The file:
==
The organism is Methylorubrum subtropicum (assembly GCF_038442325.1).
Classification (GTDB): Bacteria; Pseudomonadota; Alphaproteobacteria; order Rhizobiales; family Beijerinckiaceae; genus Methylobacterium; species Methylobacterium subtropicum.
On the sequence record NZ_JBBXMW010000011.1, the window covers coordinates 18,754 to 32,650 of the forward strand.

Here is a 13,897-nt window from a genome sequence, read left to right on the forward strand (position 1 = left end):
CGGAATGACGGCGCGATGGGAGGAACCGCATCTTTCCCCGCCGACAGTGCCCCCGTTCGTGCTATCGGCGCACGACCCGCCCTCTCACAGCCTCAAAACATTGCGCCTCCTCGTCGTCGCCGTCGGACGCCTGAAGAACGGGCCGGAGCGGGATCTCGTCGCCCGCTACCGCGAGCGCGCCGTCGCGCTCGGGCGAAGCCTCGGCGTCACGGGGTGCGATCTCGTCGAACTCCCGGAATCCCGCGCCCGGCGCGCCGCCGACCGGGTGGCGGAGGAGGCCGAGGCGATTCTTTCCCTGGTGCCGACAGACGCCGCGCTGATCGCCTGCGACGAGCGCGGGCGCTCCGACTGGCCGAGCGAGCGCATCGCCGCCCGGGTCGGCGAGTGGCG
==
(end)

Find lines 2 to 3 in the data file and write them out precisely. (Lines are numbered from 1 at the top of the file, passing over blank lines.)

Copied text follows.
Classification (GTDB): Bacteria; Pseudomonadota; Alphaproteobacteria; order Rhizobiales; family Beijerinckiaceae; genus Methylobacterium; species Methylobacterium subtropicum.
On the sequence record NZ_JBBXMW010000011.1, the window covers coordinates 18,754 to 32,650 of the forward strand.